November 27th, 2017

Twiddle – the Space at Westbury – November 22, 2017


At some point, up-and-comers on a hot streak don’t just keep coming up—they arrive. And in the past two years, that’s happened to Twiddle, the Vermont quartet that through aggressive touring and a relentless, old-school, word-of-mouth approach to fan-base cultivation, has earned a place in the conversation of groups that define this next generation of jam bands. They may not be for everybody, as someone once said about another Vermont foursome heavy on improvisational chops, left-of-center songwriting and a constellation of influences. But they do what it is they do in earnest, and what they do is take quirky, friendly rock, funk, reggae and boogie tunes—written with both a free-associative innocence and a knowing wryness—and stretch them wide, wringing out their jammy possibilities, whether that takes five minutes or 45.

And man, Twiddle are infectious: Singer-guitarist Mihali Savoulidis, keyboardist Ryan Dempsey, bassist Zdenek Gubb and drummer-percussionist Brook Jordan are obviously having so much fun together that you get the sense they’d be doing this regardless of whether crowds showed up. As it happens, crowds do show up, and the Space at Westbury’s packed assembly was a typically lively one on Wednesday night, the first of three local Thanksgiving shows to close Twiddle’s fall tour. The band was smiley and loose—are they ever not smiley and loose?—and indulged one long, shape-shifting headliner set like they had all the time in the world. Shows like Twiddle’s are defined by ephemera—this moment, these players, played like this, with these progressions, asides and hairpin turns, and all in a way that by definition will never happen the same way again.

Twiddle built their Space at Westbury set around two expansive suites, one involving the exhilarating jam vehicle “Amydst the Myst,” and the other around fan favorite “Doinkinbonk!!!,” allowing all four members ample room to stretch out over Gubb’s roiling bass in a series of chameleonic jam segments. The band customarily threw in some guests too, including guitar prodigy Brandon “Taz” Niederauer, a frequent Twiddle-in–New York sit-in, who stepped out for a shredding “Syncopated Healing,” and keyboardist Josh Dobbs, of local favorites Cats Under the Stars, for the Beatles’ “Rocky Raccoon.” Twiddle have hit a point now where any show they play is a good introduction, and this was a fine specimen. But based on the roars of appreciably larger crowds, we’re past the introduction stage. —Chad Berndtson | @Cberndtson

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The Weather Station Come to Rough Trade NYC Tomorrow Night

November 27th, 2017

For more than a decade, singer-songwriter-actress Tamara Lindeman has led the Toronto folk outfit the Weather Station (above, performing “Thirty” live for eTown), surrounded by a rotating group of band members, now made up of Ben Whiteley (bass), Adrian Cook (pedal steel) and Ian Kehoe (drums). The band’s self-titled rock-leaning album (stream it below) arrived this past September to rave reviews: “The Weather Station is Lindeman’s loosest, most confident album yet, but it may also prove to be her most deeply psychological; she doesn’t hold back,” exclaimed Exclaim. “Toronto songwriter Tamara Lindeman self-produced her bold fourth LP. From front-to-back, this is the first Weather Station album that sounds as fleshed-out and powerful as the world it contains,” said Pitchfork. “I’ve been a fan of the Weather Station for a while now and always quite enjoyed her albums, but this one is on another level,” added NPR’s Bob Boilen. “These songs sit in a place between thought and expression, where the music flows confidently from heart to tongue.” Catch the Weather Station live at Rough Trade NYC tomorrow night. James Elkington and Adeline Hotel open the show.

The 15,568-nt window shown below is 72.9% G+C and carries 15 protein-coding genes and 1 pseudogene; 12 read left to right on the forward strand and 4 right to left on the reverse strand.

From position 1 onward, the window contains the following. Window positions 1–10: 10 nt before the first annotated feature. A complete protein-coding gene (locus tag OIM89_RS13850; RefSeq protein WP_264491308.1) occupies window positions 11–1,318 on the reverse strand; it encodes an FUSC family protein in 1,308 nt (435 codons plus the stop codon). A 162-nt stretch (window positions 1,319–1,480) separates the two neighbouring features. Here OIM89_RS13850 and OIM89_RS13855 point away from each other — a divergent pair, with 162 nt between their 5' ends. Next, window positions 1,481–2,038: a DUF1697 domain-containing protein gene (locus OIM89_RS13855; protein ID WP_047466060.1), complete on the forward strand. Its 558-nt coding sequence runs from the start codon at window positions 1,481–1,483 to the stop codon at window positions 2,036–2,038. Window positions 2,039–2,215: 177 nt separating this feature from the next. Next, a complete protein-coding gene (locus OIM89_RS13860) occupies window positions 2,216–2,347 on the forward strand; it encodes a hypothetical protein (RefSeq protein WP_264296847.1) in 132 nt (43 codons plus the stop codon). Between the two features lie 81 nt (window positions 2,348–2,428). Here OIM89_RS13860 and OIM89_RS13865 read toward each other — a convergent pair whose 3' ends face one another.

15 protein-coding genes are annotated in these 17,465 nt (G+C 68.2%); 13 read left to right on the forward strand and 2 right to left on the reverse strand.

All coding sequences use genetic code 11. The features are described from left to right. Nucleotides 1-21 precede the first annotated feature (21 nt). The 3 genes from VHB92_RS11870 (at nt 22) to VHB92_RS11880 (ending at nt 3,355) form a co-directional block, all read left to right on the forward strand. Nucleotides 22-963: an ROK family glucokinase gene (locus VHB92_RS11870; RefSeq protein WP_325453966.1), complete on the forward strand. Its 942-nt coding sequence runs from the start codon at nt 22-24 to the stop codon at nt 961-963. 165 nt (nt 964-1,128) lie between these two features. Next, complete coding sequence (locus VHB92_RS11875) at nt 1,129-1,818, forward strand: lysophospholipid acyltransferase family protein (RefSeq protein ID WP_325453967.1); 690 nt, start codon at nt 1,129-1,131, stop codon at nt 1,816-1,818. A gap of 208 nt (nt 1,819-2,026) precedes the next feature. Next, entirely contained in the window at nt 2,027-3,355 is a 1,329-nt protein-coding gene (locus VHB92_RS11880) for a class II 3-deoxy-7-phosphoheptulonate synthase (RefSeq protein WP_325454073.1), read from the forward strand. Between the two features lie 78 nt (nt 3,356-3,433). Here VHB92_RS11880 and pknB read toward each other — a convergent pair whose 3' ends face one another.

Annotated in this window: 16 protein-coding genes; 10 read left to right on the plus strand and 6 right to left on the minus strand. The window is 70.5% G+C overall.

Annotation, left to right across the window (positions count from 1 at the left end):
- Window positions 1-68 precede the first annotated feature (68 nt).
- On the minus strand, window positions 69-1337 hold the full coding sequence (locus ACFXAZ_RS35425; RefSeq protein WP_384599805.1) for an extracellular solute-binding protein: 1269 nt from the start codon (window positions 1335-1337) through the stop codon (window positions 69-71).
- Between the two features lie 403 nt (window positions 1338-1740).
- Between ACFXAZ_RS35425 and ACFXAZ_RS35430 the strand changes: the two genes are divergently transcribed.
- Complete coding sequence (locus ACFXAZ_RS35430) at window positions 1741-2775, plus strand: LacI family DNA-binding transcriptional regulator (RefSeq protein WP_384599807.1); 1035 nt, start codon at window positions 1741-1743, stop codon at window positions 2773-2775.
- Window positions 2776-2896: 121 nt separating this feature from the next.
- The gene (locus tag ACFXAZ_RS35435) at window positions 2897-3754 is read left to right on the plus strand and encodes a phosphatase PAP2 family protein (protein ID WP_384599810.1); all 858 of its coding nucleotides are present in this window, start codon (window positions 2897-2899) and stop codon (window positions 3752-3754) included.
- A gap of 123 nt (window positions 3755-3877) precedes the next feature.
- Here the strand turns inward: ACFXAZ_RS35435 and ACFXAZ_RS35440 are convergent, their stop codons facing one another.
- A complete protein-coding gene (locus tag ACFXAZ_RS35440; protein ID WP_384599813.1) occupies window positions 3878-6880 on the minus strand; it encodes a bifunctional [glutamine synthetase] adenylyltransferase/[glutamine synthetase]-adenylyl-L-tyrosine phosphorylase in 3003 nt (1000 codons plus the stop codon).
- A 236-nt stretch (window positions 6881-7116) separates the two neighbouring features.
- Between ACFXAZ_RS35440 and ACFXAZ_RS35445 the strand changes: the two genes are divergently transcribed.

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Bleachers – Brooklyn Steel – November 21, 2017

November 22nd, 2017


Photos courtesy of DeShaun Craddock | dac.photography

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Pigeons Playing Ping Pong Headline Brooklyn Steel on Friday Night

November 22nd, 2017

Greg Ormont (vocals and guitar), Jeremy Schon (guitar and vocals) and Ben Carrey (bass and vocals) met eight years ago while at the University of Maryland—in 2015 Alex Petropulos replaced original drummer Dan Schwartz—and what began as a dorm project has become a full-time job, Pigeons Playing Ping Pong. Mixing psychedelic funk, fun-loving enthusiastic live performances, a healthy dose of improvisational jamming and a straight-up cool light show has earned the Baltimore band fans across the country, often appearing at bigger venues each time they return to a city. But they’re not only known for playing live. In fact, Pigeons Playing Ping Pong (above, doing “Sunny Day”) put out their fourth LP, Pizazz (stream it below), about a month ago, which has again prompted them to hit the road. Extend your Thanksgiving festivities and see them on Friday night at Brooklyn SteelFlamingosis opens the show with funky hip-hop beats.

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Lukas Nelson Goes Real and Raw at Music Hall of Williamsburg

November 21st, 2017

Lukas Nelson & Promise of the Real – Music Hall of Williamsburg – November 20, 2017

Lukas Nelson, yep, Willie’s son, mmm hmm, sounds remarkably similar in voice, yada yada yada. We get that out of the way because it’s a little cliché by now, although Nelson certainly had to know what he was signing up for in the wake of his dad’s more-than-60 year career as a legend of country and popular music—and sounding a little, or a lot, like dear old dad ain’t exactly something to sweat. But the even better news is that Lukas is doing a damn fine job carving his own path while staying true to his pedigree: His music goes deep, sounds great loud or soft, tugs at downright Willie-like strands of universal truth and heartache, and is a rollicking good time, through and through.